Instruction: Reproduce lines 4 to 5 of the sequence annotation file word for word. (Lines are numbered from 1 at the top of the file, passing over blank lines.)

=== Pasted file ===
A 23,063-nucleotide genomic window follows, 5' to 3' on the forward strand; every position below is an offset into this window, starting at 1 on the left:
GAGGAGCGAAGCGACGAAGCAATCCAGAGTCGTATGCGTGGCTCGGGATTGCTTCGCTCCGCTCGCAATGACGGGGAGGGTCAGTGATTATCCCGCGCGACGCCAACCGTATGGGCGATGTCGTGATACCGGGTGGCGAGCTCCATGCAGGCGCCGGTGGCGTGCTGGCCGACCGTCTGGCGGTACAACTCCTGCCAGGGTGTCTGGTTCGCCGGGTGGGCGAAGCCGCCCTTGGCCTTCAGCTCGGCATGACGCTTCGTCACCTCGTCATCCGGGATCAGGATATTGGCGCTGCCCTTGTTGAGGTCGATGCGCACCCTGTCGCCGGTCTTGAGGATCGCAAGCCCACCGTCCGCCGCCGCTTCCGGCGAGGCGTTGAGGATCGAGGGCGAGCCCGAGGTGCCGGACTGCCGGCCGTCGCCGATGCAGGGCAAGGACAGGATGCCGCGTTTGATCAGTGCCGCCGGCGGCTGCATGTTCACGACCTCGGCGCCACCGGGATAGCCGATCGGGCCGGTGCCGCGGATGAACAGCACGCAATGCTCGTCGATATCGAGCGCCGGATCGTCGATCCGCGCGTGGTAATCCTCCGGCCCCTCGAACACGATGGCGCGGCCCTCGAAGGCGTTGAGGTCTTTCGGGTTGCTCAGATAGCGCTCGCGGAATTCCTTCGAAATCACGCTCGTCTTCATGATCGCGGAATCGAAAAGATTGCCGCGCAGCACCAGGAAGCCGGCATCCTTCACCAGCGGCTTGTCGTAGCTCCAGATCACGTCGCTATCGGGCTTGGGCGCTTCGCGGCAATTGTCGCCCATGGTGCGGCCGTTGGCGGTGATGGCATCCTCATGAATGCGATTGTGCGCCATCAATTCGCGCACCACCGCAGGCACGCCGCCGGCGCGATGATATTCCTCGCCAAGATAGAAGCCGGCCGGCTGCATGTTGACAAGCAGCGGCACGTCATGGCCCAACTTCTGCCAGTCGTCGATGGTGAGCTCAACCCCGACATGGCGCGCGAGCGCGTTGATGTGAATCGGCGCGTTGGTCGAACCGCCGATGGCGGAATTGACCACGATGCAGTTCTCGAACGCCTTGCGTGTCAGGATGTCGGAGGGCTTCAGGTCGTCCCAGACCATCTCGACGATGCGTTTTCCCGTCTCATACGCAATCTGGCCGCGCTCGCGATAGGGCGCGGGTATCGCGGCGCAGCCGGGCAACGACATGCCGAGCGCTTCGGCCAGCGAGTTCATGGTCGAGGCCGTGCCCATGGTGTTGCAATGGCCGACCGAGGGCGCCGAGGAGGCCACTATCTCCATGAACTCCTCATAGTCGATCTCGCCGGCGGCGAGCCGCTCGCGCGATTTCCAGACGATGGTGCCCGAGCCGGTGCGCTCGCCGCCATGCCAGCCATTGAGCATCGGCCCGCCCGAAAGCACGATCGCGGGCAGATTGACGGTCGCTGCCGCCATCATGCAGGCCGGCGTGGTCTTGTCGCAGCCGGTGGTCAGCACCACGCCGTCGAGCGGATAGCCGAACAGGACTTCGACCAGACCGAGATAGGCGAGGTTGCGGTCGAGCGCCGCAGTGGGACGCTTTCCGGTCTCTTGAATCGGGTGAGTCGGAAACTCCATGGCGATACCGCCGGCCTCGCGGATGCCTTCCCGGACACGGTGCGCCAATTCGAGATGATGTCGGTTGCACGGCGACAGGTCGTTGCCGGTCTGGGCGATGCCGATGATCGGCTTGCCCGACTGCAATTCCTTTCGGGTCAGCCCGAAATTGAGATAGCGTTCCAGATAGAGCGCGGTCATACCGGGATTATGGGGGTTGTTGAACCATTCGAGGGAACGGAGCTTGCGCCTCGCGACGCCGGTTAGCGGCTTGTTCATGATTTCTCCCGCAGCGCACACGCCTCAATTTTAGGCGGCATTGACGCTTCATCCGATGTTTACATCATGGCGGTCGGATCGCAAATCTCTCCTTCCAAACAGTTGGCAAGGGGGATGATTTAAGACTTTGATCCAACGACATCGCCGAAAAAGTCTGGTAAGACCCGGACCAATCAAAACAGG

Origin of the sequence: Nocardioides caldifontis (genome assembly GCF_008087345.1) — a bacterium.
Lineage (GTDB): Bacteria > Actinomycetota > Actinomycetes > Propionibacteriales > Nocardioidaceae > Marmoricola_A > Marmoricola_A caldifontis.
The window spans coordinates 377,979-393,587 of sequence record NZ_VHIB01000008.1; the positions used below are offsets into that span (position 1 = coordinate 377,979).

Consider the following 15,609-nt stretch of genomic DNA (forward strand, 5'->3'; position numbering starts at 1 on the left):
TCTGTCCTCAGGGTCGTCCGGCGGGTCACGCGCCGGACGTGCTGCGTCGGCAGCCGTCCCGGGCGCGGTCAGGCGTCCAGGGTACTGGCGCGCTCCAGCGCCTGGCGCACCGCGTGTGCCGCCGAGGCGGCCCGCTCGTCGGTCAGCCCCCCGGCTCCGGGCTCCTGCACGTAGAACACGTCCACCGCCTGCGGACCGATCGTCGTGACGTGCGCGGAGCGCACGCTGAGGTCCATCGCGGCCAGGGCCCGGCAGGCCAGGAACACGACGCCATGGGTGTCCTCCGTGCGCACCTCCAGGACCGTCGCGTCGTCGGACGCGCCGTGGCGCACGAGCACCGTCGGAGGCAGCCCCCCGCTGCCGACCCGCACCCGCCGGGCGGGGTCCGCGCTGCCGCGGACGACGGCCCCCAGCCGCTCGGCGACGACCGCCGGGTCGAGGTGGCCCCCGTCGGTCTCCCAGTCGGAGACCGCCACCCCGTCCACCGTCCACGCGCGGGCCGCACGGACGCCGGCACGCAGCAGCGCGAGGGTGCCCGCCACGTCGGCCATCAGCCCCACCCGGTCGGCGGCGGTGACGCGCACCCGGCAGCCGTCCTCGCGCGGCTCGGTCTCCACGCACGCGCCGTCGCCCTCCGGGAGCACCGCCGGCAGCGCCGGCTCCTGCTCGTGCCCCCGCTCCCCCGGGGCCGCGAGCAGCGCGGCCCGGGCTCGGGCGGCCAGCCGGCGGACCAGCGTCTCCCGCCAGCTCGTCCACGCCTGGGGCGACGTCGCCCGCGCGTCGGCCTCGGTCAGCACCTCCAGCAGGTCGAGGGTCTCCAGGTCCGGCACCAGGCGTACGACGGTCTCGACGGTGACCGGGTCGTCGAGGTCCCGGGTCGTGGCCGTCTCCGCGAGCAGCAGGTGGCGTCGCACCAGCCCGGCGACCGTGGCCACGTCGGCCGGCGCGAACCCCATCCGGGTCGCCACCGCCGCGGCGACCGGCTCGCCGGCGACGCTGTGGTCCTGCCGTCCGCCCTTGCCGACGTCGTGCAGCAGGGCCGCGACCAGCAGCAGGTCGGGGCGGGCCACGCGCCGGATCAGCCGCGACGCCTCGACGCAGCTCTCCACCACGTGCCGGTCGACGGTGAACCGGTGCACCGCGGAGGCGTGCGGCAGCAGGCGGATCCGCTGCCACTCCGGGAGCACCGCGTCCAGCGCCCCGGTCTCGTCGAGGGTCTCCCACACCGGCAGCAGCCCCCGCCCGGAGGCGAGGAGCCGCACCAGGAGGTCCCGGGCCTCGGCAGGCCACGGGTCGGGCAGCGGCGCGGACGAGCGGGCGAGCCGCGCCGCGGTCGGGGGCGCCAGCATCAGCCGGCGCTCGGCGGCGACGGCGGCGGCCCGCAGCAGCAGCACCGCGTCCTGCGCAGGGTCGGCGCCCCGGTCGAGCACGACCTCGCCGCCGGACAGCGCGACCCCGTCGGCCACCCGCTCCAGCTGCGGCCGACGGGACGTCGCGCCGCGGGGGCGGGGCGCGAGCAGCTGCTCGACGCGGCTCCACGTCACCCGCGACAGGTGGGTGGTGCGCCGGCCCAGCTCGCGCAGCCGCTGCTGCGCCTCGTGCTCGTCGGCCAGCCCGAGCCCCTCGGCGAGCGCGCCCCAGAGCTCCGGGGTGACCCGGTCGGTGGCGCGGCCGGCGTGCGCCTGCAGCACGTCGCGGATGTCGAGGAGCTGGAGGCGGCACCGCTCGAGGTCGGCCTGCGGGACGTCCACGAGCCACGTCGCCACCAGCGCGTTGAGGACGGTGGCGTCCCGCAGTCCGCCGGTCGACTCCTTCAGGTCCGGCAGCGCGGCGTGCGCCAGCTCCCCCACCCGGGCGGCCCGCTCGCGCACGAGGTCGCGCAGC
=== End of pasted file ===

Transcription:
Lineage (GTDB): Bacteria > Actinomycetota > Actinomycetes > Propionibacteriales > Nocardioidaceae > Marmoricola_A > Marmoricola_A caldifontis.
The window spans coordinates 377,979-393,587 of sequence record NZ_VHIB01000008.1; the positions used below are offsets into that span (position 1 = coordinate 377,979).